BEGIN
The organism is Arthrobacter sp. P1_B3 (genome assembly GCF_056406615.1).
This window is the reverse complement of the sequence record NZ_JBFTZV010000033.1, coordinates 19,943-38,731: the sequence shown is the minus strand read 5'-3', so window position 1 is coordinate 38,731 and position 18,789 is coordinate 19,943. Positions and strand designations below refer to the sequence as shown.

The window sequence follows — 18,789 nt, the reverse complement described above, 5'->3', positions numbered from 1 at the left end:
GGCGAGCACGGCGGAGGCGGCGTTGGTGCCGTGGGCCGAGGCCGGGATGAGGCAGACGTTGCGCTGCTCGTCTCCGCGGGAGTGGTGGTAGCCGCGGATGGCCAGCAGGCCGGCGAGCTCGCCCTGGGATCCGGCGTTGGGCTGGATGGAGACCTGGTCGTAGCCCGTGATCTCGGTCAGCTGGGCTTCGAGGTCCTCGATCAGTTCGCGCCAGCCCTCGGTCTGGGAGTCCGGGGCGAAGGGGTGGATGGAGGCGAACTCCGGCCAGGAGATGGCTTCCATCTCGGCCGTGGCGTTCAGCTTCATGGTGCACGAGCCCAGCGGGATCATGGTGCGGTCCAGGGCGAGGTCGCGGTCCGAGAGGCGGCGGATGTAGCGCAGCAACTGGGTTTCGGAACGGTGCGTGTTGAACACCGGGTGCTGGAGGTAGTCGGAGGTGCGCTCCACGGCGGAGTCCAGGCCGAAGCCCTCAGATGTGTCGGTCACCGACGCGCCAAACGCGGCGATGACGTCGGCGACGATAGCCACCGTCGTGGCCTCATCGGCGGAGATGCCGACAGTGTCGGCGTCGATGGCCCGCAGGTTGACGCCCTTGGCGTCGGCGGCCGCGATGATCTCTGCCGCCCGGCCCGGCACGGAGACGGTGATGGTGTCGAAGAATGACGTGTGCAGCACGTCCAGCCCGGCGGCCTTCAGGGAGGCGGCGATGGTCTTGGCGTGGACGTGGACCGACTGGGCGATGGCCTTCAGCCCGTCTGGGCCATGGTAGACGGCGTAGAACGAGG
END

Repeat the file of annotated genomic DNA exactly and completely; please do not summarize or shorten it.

The organism is Arthrobacter sp. P1_B3 (genome assembly GCF_056406615.1).
This window is the reverse complement of the sequence record NZ_JBFTZV010000033.1, coordinates 19,943-38,731: the sequence shown is the minus strand read 5'-3', so window position 1 is coordinate 38,731 and position 18,789 is coordinate 19,943. Positions and strand designations below refer to the sequence as shown.

The window sequence follows — 18,789 nt, the reverse complement described above, 5'->3', positions numbered from 1 at the left end:
GGCGAGCACGGCGGAGGCGGCGTTGGTGCCGTGGGCCGAGGCCGGGATGAGGCAGACGTTGCGCTGCTCGTCTCCGCGGGAGTGGTGGTAGCCGCGGATGGCCAGCAGGCCGGCGAGCTCGCCCTGGGATCCGGCGTTGGGCTGGATGGAGACCTGGTCGTAGCCCGTGATCTCGGTCAGCTGGGCTTCGAGGTCCTCGATCAGTTCGCGCCAGCCCTCGGTCTGGGAGTCCGGGGCGAAGGGGTGGATGGAGGCGAACTCCGGCCAGGAGATGGCTTCCATCTCGGCCGTGGCGTTCAGCTTCATGGTGCACGAGCCCAGCGGGATCATGGTGCGGTCCAGGGCGAGGTCGCGGTCCGAGAGGCGGCGGATGTAGCGCAGCAACTGGGTTTCGGAACGGTGCGTGTTGAACACCGGGTGCTGGAGGTAGTCGGAGGTGCGCTCCACGGCGGAGTCCAGGCCGAAGCCCTCAGATGTGTCGGTCACCGACGCGCCAAACGCGGCGATGACGTCGGCGACGATAGCCACCGTCGTGGCCTCATCGGCGGAGATGCCGACAGTGTCGGCGTCGATGGCCCGCAGGTTGACGCCCTTGGCGTCGGCGGCCGCGATGATCTCTGCCGCCCGGCCCGGCACGGAGACGGTGATGGTGTCGAAGAATGACGTGTGCAGCACGTCCAGCCCGGCGGCCTTCAGGGAGGCGGCGATGGTCTTGGCGTGGACGTGGACCGACTGGGCGATGGCCTTCAGCCCGTCTGGGCCATGGTAGACGGCGTAGAACGAGG